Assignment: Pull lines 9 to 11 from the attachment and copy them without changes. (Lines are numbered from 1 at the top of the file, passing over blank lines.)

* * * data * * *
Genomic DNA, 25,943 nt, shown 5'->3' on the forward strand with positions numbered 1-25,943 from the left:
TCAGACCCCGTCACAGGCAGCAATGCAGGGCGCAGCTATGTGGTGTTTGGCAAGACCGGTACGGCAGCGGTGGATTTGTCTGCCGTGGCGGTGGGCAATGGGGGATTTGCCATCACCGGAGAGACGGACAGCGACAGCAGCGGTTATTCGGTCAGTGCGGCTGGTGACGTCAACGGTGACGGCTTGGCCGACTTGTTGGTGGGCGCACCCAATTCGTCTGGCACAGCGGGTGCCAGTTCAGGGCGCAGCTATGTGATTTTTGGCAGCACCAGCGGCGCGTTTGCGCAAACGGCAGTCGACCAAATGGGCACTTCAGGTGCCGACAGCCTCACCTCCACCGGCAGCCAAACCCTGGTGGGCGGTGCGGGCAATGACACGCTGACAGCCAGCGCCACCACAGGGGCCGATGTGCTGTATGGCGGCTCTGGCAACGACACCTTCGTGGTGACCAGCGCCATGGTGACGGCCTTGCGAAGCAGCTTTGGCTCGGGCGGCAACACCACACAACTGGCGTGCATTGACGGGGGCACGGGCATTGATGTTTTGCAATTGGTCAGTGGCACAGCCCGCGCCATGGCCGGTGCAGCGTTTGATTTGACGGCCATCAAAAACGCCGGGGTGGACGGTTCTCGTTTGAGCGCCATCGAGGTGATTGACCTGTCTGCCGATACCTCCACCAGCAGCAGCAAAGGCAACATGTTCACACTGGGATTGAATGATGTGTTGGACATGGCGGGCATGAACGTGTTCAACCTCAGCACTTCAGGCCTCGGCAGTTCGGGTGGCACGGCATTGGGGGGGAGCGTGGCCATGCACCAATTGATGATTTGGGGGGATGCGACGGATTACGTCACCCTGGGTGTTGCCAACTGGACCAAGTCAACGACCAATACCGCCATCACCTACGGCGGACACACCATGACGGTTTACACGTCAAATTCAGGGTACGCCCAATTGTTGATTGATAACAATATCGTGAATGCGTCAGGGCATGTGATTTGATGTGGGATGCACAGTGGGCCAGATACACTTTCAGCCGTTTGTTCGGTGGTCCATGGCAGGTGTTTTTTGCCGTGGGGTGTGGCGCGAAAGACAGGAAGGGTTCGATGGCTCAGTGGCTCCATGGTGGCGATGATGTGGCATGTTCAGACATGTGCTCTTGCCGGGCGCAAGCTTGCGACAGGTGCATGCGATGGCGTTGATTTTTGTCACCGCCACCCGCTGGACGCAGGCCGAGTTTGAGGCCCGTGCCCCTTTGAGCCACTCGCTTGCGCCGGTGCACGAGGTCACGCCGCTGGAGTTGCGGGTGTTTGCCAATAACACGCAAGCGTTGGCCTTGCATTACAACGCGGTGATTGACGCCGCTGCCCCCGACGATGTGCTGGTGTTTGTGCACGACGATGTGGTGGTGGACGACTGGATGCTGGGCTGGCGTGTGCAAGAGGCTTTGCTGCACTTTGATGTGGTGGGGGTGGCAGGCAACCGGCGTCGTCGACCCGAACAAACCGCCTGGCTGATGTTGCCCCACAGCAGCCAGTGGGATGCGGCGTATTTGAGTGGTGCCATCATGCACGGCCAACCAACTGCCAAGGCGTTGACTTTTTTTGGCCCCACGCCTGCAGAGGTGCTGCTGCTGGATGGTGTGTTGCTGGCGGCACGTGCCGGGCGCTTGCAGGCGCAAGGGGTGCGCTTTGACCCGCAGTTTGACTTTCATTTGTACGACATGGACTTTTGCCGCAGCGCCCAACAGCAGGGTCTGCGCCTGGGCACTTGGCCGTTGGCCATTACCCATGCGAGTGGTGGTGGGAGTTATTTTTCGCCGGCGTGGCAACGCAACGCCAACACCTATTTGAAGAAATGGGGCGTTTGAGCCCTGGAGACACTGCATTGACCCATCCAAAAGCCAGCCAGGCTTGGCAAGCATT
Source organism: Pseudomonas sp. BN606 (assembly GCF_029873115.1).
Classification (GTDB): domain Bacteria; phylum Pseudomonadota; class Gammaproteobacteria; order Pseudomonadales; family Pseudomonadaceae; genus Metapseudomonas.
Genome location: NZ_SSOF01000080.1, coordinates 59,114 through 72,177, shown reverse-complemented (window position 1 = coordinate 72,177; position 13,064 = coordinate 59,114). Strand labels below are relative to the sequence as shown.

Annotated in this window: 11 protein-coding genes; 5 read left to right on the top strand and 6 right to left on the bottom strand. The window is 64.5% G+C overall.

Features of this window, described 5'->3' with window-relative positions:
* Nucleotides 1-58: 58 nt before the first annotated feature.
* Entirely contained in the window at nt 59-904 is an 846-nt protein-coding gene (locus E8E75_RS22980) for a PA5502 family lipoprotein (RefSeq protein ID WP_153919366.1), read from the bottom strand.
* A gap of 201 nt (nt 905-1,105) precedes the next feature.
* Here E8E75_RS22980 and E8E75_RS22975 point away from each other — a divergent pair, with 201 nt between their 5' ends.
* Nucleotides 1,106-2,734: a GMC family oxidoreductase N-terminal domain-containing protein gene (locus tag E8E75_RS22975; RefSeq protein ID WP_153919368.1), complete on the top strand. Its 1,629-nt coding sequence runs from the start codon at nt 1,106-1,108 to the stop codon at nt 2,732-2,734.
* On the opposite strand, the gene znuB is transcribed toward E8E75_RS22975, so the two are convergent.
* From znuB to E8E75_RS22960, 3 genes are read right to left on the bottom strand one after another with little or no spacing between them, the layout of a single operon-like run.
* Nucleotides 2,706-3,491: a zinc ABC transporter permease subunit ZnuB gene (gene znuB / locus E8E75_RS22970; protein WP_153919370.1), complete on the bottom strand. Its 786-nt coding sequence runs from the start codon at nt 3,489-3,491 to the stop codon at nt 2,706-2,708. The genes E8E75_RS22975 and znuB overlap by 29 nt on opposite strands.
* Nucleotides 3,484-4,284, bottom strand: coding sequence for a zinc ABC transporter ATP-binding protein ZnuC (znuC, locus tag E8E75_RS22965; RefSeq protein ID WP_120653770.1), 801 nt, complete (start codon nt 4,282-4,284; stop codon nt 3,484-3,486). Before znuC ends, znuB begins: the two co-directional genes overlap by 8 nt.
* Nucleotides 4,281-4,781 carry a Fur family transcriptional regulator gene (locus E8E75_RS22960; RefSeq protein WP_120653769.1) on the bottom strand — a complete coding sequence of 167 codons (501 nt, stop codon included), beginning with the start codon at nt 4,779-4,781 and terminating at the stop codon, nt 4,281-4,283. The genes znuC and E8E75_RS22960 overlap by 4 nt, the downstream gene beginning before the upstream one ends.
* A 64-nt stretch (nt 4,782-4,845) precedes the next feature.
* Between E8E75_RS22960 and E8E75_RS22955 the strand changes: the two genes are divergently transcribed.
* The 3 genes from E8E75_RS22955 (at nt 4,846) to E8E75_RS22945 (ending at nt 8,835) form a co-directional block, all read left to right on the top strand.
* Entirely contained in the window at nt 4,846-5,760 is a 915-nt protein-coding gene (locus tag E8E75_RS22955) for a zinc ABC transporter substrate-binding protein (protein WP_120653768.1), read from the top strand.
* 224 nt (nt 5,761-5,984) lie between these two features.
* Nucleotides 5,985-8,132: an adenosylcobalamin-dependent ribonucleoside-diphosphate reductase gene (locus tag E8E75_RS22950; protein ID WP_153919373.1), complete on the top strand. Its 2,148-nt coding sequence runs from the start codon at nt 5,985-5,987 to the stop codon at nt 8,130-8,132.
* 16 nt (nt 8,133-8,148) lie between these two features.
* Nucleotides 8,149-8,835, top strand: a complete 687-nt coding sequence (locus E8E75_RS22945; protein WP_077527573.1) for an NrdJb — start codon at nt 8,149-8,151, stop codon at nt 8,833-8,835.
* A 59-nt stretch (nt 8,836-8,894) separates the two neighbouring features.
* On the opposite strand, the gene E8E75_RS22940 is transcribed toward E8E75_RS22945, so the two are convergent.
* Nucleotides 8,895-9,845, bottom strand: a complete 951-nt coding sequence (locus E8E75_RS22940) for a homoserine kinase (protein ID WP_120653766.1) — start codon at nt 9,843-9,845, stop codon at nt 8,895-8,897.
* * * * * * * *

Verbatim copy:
* Entirely contained in the window at nt 59-904 is an 846-nt protein-coding gene (locus E8E75_RS22980) for a PA5502 family lipoprotein (RefSeq protein ID WP_153919366.1), read from the bottom strand.
* A gap of 201 nt (nt 905-1,105) precedes the next feature.
* Here E8E75_RS22980 and E8E75_RS22975 point away from each other — a divergent pair, with 201 nt between their 5' ends.